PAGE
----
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Mercury’s Newly-Discovered “Great Valley” Puts Earth’s Grand Canyon to Shame

The vast scar across the tiny planet is remarkable in itself—but it also reveals that Mercury may still be tectonically active

Mercury's Great Valley is the dark blue stripe across the center of the image. (NASA/JHUAPL/Carnegie Institution of Washington/DLR/Smithsonian Institution)
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Several years ago, designer Tyler Nordgren created a series of retro National Parks-style posters celebrating the wonders of our Solar System, from the volcanoes of Jupiter’s moon Io to the geysers on Saturn’s moon Enceladus. But there was one striking feature that didn't make it on the list—because it hadn't yet been discovered. Introducing: Mercury’s Great Valley. 

The vast scar on the surface of the planet closest to the sun is 250 miles wide, 600 miles long and 2 miles deep, making it the largest valley on the planet, according to a press release from the American Geophysical Union. The canyon even dwarfs Earth’s largest valley, the 277-mile long Grand Canyon (however, 1,860-mile-long Valles Marineris on Mars is still the Solar System’s grandest canyon in terms of length).

The Great Valley was discovered using images captured by NASA’s MESSENGER spacecraft, which orbited Mercury between March of 2011 and April of 2015 before (intentionally) crashing into the surface of the planet. Tom Watters, a senior scientist at the Smithsonian National Air and Space Museum, and his team found the valley while analyzing data from that mission. Their research is detailed in the journal Geophysical Research Letters.

While the size of the Valley is certainly impressive, what it reveals about the composition and history of Mercury is even more significant. Unlike the Grand Canyon, which was created by the flow of water, or East Africa’s Great Rift, which is caused by two tectonic plates pulling apart, the Great Valley appears to have been created from another process, Watters says.

On Earth, tectonic plates constantly pull apart and smash into one another. But Mercury has one single plate, called a lithosphere, that acts as a shell around the planet. As the planet's core cools, the surface contracts and buckles. One of the result are “fault scarps” like Enterprise Rupes and Belgica Rupes, the two giant cliffs bordering the Great Valley.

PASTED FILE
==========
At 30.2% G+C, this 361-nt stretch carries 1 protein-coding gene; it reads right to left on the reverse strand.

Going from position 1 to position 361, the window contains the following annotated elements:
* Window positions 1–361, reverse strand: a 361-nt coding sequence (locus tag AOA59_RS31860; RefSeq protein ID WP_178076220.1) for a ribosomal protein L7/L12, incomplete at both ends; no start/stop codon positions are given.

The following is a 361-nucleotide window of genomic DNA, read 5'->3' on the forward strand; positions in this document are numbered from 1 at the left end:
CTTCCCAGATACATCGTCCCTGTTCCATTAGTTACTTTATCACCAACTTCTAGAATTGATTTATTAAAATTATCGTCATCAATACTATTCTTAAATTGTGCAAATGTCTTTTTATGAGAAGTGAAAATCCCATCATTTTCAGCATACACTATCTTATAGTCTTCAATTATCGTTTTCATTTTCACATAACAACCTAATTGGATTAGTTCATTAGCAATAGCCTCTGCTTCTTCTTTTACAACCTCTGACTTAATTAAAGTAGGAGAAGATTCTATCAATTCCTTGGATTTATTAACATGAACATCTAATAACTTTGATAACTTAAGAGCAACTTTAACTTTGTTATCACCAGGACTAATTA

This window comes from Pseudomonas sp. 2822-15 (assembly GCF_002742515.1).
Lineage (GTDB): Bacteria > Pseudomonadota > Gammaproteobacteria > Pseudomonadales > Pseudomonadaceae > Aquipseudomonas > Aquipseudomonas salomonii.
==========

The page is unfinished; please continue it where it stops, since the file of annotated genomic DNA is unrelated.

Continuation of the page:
In a previous study released in late September, Watters and his team showed that Mercury has many small, recently-created fault scarps, indicating that the planet’s lithosphere is still actively moving and changing. In other words, like Earth, it's still tectonically active. Readings from MESSENGER also showed that the planet has had a magnetic field for 3.6 billion years, an indication that at least the outer portion of its molten core is still warm.

The fact that Mercury is tectonically active was a surprise, says Watters. Previously, researchers believed Mercury’s core froze long ago and the planet was a static chunk of rock. “The conventional wisdom has been the smaller the size of a body, the faster it cools off,” says Watters. “The notion was that Mercury must have cooled off long ago given its size. But in order to keep its magnetic field going for billions of years, it must have been cooling much more slowly and must still have currently active tectonics.”

“This is why we explore,” NASA Planetary Science Director Jim Green says in a press release. “For years, scientists believed that Mercury’s tectonic activity was in the distant past. It’s exciting to consider that this small planet—not much larger than Earth’s moon—is active even today.”    

Watters points out that Mercury’s one-piece lithosphere shows that the four rocky, inner planets in our Solar System all have very different histories. Earth and Mercury are both tectonically active but in very different ways. Venus may or may not have tectonic activity, but if it does the process is different also since there is evidence that its crust is very young, only 1 billion years old or less. Mars may have had some element of tectonic activity in the past as well, but that shut down long ago.

“Each rocky planet has taken a unique path and there isn’t this clear picture of activity where planets take an evolutionary path towards plate tectonics,” says Watters. “It opens a lot of questions.”

Understanding the diverse backgrounds of the planets in our own backyard is an important step to prepare for all the data the Kepler Astronomical Observatory and eventually the James Webb Telescope will bring in on hundreds or thousands of rocky planets found outside our Solar System, says Watters. Now that will be a grand day for astronomy.

About Jason Daley

Jason Daley is a Madison, Wisconsin-based writer specializing in natural history, science, travel, and the environment. His work has appeared in Discover, Popular Science, Outside, Men’s Journal, and other magazines.

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